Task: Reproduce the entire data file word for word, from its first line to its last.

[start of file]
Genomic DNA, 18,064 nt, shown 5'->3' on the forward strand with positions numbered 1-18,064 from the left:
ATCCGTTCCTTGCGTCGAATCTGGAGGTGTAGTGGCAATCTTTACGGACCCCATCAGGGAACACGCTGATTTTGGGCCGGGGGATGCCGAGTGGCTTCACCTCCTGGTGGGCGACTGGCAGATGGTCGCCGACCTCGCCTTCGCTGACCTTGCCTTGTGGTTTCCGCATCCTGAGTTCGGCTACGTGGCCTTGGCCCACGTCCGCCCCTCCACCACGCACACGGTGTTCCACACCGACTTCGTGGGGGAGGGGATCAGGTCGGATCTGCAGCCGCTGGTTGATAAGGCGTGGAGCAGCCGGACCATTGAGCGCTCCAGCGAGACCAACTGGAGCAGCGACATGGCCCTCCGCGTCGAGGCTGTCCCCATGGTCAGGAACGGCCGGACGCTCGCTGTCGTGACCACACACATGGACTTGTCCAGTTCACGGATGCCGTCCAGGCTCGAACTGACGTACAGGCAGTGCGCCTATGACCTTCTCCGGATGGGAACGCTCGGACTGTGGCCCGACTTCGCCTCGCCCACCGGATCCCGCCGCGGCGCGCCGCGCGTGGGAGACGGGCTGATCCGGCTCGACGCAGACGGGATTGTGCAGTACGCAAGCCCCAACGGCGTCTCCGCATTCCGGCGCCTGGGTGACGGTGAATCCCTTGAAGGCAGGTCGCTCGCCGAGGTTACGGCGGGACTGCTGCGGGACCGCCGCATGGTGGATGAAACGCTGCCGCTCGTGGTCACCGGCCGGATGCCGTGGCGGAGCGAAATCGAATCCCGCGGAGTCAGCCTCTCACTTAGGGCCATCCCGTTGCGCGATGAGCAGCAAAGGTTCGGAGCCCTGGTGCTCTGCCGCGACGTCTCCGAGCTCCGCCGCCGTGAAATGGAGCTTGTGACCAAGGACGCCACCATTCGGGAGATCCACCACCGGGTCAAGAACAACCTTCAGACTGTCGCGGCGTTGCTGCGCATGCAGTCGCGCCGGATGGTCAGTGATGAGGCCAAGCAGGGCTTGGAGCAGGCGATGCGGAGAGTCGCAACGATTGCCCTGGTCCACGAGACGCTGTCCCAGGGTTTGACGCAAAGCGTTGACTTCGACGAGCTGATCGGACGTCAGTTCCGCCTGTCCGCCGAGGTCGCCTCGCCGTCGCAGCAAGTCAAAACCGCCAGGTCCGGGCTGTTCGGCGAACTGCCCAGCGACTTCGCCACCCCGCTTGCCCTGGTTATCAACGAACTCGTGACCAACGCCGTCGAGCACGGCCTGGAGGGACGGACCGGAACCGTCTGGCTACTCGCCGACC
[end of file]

Genomic DNA, 18,064 nt, shown 5'->3' on the forward strand with positions numbered 1-18,064 from the left:
ATCCGTTCCTTGCGTCGAATCTGGAGGTGTAGTGGCAATCTTTACGGACCCCATCAGGGAACACGCTGATTTTGGGCCGGGGGATGCCGAGTGGCTTCACCTCCTGGTGGGCGACTGGCAGATGGTCGCCGACCTCGCCTTCGCTGACCTTGCCTTGTGGTTTCCGCATCCTGAGTTCGGCTACGTGGCCTTGGCCCACGTCCGCCCCTCCACCACGCACACGGTGTTCCACACCGACTTCGTGGGGGAGGGGATCAGGTCGGATCTGCAGCCGCTGGTTGATAAGGCGTGGAGCAGCCGGACCATTGAGCGCTCCAGCGAGACCAACTGGAGCAGCGACATGGCCCTCCGCGTCGAGGCTGTCCCCATGGTCAGGAACGGCCGGACGCTCGCTGTCGTGACCACACACATGGACTTGTCCAGTTCACGGATGCCGTCCAGGCTCGAACTGACGTACAGGCAGTGCGCCTATGACCTTCTCCGGATGGGAACGCTCGGACTGTGGCCCGACTTCGCCTCGCCCACCGGATCCCGCCGCGGCGCGCCGCGCGTGGGAGACGGGCTGATCCGGCTCGACGCAGACGGGATTGTGCAGTACGCAAGCCCCAACGGCGTCTCCGCATTCCGGCGCCTGGGTGACGGTGAATCCCTTGAAGGCAGGTCGCTCGCCGAGGTTACGGCGGGACTGCTGCGGGACCGCCGCATGGTGGATGAAACGCTGCCGCTCGTGGTCACCGGCCGGATGCCGTGGCGGAGCGAAATCGAATCCCGCGGAGTCAGCCTCTCACTTAGGGCCATCCCGTTGCGCGATGAGCAGCAAAGGTTCGGAGCCCTGGTGCTCTGCCGCGACGTCTCCGAGCTCCGCCGCCGTGAAATGGAGCTTGTGACCAAGGACGCCACCATTCGGGAGATCCACCACCGGGTCAAGAACAACCTTCAGACTGTCGCGGCGTTGCTGCGCATGCAGTCGCGCCGGATGGTCAGTGATGAGGCCAAGCAGGGCTTGGAGCAGGCGATGCGGAGAGTCGCAACGATTGCCCTGGTCCACGAGACGCTGTCCCAGGGTTTGACGCAAAGCGTTGACTTCGACGAGCTGATCGGACGTCAGTTCCGCCTGTCCGCCGAGGTCGCCTCGCCGTCGCAGCAAGTCAAAACCGCCAGGTCCGGGCTGTTCGGCGAACTGCCCAGCGACTTCGCCACCCCGCTTGCCCTGGTTATCAACGAACTCGTGACCAACGCCGTCGAGCACGGCCTGGAGGGACGGACCGGAACCGTCTGGCTACTCGCCGACC